This week's book giveaway is in the OCAJP 8 forum. We're giving away four copies of OCA Java SE 8 Programmer I Study Guide and have Edward Finegan & Robert Liguori on-line! See this thread for details.
I was reading the chapter on session management, although the question is not any book specific.
It said, cookies live as long as the number of seconds set in cookie.setMaxAge(ageInSeconds). Agreed. If the user shuts down his browser/machine and returns within that period, the cookie would still be alive and therefore usable.
But what differentiates cookies from one app to another. If the user visits App A and App B, how does App B know it is reading it's own cookie and not the cookie set by App A?
Might be I am getting ahead of myself, but worth knowing anyways.
Hi Suhas ,
Please have a look at this information.This would help you.
Beside the name/value pair, a cookie may also contain an expiration date, a path, a domain name, and whether the cookie is intended only for encrypted connections. RFC 2965 also specifies that cookies must have a mandatory version number, but this is usually omitted. These pieces of data follow the name=newvalue pair and are separated by semicolons. For example, a cookie can be created by the server by sending a line Set-Cookie: name=newvalue; expires=date;path=/; domain=.example.org.
Example of an HTTP response from google.com, which sets a cookie with attributes.
The domain and path tell the browser that the cookie has to be sent back to the server when requesting URLs of a given domain and path. If not specified, they default to the domain and path of the object that was requested. As a result, the domain and path strings may tell the browser to send the cookie when it normally would not. For security reasons, the cookie is accepted only if the server is a member of the domain specified by the domain string.
Cookies are actually identified by the combination of their name, domain, and path, as opposed to only their name (the original Netscape specification considers only their name and path). In other words, same name but different domains or paths identify different cookies with possibly different values. As a result, cookie values are changed only if a new value is given for the same name, domain, and path.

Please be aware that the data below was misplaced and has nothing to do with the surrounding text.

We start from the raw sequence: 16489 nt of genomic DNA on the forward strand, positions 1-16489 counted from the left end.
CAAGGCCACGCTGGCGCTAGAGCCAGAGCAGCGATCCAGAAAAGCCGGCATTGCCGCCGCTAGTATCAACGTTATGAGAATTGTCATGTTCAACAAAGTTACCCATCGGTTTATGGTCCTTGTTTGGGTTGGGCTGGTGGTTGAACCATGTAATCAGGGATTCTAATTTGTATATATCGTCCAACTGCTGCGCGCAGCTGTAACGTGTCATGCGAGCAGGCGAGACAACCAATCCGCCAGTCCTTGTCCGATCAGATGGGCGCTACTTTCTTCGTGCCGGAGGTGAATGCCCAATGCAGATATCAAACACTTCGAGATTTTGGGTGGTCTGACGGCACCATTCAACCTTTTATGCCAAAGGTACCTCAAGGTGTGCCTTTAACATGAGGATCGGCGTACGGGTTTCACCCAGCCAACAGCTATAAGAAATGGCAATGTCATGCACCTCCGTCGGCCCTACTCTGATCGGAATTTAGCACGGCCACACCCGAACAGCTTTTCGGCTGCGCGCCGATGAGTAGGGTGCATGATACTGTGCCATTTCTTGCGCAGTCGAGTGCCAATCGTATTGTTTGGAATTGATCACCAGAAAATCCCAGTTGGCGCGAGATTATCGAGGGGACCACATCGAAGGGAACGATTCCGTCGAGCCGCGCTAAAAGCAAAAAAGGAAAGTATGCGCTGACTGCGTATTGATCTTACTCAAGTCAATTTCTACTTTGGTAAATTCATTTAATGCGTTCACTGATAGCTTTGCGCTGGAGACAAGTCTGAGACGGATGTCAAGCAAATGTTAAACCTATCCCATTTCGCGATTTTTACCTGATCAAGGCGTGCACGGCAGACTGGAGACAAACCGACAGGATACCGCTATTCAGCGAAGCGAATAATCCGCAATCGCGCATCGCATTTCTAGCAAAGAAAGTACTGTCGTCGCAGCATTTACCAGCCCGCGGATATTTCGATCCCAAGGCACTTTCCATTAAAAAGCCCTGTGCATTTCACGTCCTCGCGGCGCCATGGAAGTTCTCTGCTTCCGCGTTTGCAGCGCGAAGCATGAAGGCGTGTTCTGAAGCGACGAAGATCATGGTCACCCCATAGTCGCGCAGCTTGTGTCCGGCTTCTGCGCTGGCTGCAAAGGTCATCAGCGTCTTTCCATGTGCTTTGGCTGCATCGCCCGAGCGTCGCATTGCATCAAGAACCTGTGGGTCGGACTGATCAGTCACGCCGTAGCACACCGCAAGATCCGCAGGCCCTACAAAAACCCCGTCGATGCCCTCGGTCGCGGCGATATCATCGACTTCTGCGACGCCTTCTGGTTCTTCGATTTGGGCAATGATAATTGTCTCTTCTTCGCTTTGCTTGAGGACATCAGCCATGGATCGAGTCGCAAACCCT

The expiration date tells the browser when to delete the cookie. If no expiration date is provided, the cookie is deleted at the end of the user session, that is, when the user quits the browser. As a result, specifying an expiration date is a means for making cookies survive across browser sessions. For this reason, cookies that have an expiration date are called persistent.
The expiration date is specified in the "Wdy, DD-Mon-YYYY HH:MM:SS GMT" format. As an example, the following is a cookie sent by a Web server (the value string has been changed):
Set-Cookie: RMID=732423sdfs73242; expires=Fri, 31-Dec-2010 23:59:59 GMT; path=/; domain=.example.net
The name of this particular cookie is RMID, while its value is the string 732423sdfs73242. The server can use an arbitrary string as the value of a cookie. The server may collapse the value of a number of variables in a single string, like for example a=12&b=abcd&c=32. The path and domain strings / and .example.net tell the browser to send the cookie when requesting an arbitrary page of the domain .example.net, with an arbitrary path.
Joined: May 16, 2006
Thanks for the detailed explanation Niteen.
From what I read and understood, I believe, when a user makes a request to a particular domain, the browser determines from it's cookie cache which cookie to use based on the name, path and domain name in the cookie that matches the server domain.
Am I correct?
Basically, what I was thinking was, if the browser decides which cookie to use based on the above criteria, will having a large number of cookies on the client machine be an overhead in making further requests. Will it slow down the request(NOT response) speed? Even if a cookie expires, the browser will still need to find out if the cookie still alive or not, won't it?